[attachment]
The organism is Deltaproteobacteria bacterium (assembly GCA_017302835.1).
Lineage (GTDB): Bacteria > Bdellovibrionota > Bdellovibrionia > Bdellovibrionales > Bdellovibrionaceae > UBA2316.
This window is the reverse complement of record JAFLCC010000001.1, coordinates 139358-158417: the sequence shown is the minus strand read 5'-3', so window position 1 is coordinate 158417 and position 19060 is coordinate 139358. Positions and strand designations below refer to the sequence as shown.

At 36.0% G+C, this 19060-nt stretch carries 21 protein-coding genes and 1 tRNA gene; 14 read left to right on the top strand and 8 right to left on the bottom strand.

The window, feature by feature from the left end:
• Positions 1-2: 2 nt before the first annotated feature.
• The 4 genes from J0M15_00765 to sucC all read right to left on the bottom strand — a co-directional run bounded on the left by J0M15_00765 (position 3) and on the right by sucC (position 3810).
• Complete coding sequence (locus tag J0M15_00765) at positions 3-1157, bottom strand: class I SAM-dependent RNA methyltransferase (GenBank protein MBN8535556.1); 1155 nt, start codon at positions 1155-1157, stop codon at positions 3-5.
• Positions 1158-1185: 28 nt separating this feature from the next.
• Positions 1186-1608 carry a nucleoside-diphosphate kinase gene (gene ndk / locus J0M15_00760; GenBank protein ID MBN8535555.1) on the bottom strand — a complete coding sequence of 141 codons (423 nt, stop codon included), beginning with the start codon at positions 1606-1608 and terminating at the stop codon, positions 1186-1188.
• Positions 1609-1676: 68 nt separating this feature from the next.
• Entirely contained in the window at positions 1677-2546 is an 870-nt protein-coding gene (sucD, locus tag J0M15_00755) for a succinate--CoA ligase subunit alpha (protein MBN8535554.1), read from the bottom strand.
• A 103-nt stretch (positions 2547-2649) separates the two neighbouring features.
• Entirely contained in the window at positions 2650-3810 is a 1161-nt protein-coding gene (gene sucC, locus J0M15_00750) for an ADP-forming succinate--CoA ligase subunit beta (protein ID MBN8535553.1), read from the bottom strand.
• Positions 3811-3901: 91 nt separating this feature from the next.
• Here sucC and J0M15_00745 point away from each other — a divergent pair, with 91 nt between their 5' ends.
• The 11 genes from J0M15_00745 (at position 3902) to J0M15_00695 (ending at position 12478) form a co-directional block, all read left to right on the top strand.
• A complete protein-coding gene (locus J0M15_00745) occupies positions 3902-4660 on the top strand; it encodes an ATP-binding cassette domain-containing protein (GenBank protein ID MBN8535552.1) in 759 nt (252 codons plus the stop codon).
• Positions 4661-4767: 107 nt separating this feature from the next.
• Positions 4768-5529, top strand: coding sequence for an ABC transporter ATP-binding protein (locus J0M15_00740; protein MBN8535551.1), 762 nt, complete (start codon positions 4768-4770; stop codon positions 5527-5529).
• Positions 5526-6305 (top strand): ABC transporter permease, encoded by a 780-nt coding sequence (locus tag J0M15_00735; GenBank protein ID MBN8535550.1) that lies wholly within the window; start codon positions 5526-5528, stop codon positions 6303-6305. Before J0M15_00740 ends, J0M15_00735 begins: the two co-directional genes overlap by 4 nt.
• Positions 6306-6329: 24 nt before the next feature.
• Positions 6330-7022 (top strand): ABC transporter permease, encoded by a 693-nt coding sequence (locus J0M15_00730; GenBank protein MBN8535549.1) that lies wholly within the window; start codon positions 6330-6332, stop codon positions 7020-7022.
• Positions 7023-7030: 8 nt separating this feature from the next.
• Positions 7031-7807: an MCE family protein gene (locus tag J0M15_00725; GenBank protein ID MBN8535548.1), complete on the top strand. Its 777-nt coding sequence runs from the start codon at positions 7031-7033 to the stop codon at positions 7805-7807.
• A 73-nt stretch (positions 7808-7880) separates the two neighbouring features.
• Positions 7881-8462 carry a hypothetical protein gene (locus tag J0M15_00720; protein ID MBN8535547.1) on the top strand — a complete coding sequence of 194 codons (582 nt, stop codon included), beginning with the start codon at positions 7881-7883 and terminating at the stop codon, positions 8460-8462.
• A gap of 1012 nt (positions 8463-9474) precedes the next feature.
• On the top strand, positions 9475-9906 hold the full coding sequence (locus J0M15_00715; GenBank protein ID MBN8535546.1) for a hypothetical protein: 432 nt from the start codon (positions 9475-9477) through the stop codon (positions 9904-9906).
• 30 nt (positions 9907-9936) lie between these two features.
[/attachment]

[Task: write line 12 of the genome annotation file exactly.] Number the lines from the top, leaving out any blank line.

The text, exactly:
• Entirely contained in the window at positions 1677-2546 is an 870-nt protein-coding gene (sucD, locus tag J0M15_00755) for a succinate--CoA ligase subunit alpha (protein MBN8535554.1), read from the bottom strand.